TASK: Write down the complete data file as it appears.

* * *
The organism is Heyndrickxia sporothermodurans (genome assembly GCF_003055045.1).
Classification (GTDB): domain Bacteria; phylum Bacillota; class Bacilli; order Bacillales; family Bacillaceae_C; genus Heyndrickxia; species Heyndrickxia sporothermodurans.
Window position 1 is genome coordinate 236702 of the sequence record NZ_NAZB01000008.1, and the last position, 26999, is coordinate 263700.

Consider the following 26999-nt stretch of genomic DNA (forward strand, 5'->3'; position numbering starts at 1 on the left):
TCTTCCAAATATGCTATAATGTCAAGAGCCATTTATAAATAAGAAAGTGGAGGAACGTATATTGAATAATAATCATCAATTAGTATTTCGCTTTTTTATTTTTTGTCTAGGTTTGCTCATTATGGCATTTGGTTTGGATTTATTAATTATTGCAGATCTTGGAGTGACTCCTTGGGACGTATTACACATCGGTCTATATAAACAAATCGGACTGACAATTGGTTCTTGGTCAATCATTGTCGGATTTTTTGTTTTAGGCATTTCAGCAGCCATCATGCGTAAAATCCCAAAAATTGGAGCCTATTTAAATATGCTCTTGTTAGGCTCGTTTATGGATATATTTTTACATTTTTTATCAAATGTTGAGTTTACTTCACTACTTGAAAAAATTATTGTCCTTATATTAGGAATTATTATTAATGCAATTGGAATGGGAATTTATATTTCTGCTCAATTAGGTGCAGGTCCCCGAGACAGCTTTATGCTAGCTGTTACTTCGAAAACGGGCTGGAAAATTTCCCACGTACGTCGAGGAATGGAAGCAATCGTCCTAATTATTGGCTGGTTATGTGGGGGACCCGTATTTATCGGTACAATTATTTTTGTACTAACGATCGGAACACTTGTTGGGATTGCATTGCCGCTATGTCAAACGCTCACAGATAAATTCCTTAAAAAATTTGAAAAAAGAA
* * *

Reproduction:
The organism is Heyndrickxia sporothermodurans (genome assembly GCF_003055045.1).
Classification (GTDB): domain Bacteria; phylum Bacillota; class Bacilli; order Bacillales; family Bacillaceae_C; genus Heyndrickxia; species Heyndrickxia sporothermodurans.
Window position 1 is genome coordinate 236702 of the sequence record NZ_NAZB01000008.1, and the last position, 26999, is coordinate 263700.

Consider the following 26999-nt stretch of genomic DNA (forward strand, 5'->3'; position numbering starts at 1 on the left):
TCTTCCAAATATGCTATAATGTCAAGAGCCATTTATAAATAAGAAAGTGGAGGAACGTATATTGAATAATAATCATCAATTAGTATTTCGCTTTTTTATTTTTTGTCTAGGTTTGCTCATTATGGCATTTGGTTTGGATTTATTAATTATTGCAGATCTTGGAGTGACTCCTTGGGACGTATTACACATCGGTCTATATAAACAAATCGGACTGACAATTGGTTCTTGGTCAATCATTGTCGGATTTTTTGTTTTAGGCATTTCAGCAGCCATCATGCGTAAAATCCCAAAAATTGGAGCCTATTTAAATATGCTCTTGTTAGGCTCGTTTATGGATATATTTTTACATTTTTTATCAAATGTTGAGTTTACTTCACTACTTGAAAAAATTATTGTCCTTATATTAGGAATTATTATTAATGCAATTGGAATGGGAATTTATATTTCTGCTCAATTAGGTGCAGGTCCCCGAGACAGCTTTATGCTAGCTGTTACTTCGAAAACGGGCTGGAAAATTTCCCACGTACGTCGAGGAATGGAAGCAATCGTCCTAATTATTGGCTGGTTATGTGGGGGACCCGTATTTATCGGTACAATTATTTTTGTACTAACGATCGGAACACTTGTTGGGATTGCATTGCCGCTATGTCAAACGCTCACAGATAAATTCCTTAAAAAATTTGAAAAAAGAA